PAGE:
GSA Annual Meeting in Denver, Colorado, USA - 2016

Paper No. 82-8
Presentation Time: 9:00 AM-5:30 PM


NORMAN, Angela M., Department of Geoscience, Texas Tech University, MS 1053, Science Building, Lubbock, TX 79409-1053,

Major, minor, and trace element geochemistry of individual sand grains is used to investigate the provenance of the volcanic sand at Vik Beach, Iceland, located within the highly active Southern Volcanic Flank Zone (SVFZ). Grains of basaltic volcanic glass, siliceous volcanic glass, clinopyroxene, and plagioclase have been analyzed via EMP and LA-ICPMS, and compared to data collected by other workers from volcanic systems in the SVFZ. The purpose of the study is to determine the efficiency of mixing of material at the surface of the sand deposit based on the contributions made by potential volcanic sources in SVFZ. Surface material that is relatively well mixed might represent the average bedrock composition of the source area, whereas the composition of poorly mixed material might represent a single and probably local volcanic source.

Tholeiitic basaltic glass from Vik Beach has a composition that most closely resembles that of basalts from the Bárðarbunga-Veidivötn volcanic system. Transitional-alkaline basaltic glass is also present and resembles basalts from the Katla-Eldgjá volcanic system. Plagioclase and clinopyroxene from Vik Beach are also compositionally similar to crystals from these systems, but there is some evidence for minor input of clinopyroxene crystals from the Eyjafjallajökull central volcano. All of these sources are in the SFVZ. Most of the siliceous glass has a compositional range similar to rhyolites produced from the Katla central volcano in the SFVZ; however, some of the siliceous glass grains appear to be sourced from volcanoes outside the SFVZ.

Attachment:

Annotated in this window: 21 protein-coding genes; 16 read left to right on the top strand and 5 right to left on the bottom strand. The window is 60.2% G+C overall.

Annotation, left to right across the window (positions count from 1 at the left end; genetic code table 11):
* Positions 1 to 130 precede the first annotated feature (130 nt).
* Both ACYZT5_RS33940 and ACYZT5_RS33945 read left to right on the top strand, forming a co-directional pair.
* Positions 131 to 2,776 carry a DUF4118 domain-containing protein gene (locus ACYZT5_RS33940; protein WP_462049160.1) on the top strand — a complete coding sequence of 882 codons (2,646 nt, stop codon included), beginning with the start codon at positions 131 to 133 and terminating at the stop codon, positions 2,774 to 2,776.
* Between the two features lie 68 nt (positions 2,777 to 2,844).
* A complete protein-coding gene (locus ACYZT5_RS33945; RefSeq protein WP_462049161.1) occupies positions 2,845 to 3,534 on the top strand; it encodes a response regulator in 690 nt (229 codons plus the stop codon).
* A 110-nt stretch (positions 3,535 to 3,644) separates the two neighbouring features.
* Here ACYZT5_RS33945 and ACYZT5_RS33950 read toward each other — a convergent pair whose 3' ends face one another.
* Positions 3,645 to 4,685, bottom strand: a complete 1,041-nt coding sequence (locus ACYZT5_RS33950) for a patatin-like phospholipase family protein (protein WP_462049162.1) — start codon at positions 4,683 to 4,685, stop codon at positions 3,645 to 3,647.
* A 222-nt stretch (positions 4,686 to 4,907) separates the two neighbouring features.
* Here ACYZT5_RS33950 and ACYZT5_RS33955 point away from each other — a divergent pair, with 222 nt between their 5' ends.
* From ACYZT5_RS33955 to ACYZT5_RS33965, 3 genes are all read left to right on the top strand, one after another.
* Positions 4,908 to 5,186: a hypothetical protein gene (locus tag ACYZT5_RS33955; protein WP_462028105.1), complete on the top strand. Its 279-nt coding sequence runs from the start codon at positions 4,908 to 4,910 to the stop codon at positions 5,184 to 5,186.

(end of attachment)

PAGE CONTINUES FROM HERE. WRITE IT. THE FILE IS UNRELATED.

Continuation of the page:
The results suggest surficial mixing of the sand at Vik Beach is moderate at best since only nearby (≤ 60 km) Bárðarbunga-Veidivötn and Katla-Eldgjá volcanic systems appear to be the main sources, despite the presence of several other potential volcanic sources in the SFVZ. This is probably related mainly to the large volumes of material that have been produced by these two systems. However, it appears that some of the siliceous glass from Vik Beach was sourced from other, more distal volcanic sources. This could indicate that siliceous volcanic detritus is transported over greater distances compared to the other grain types as a result of relative durability.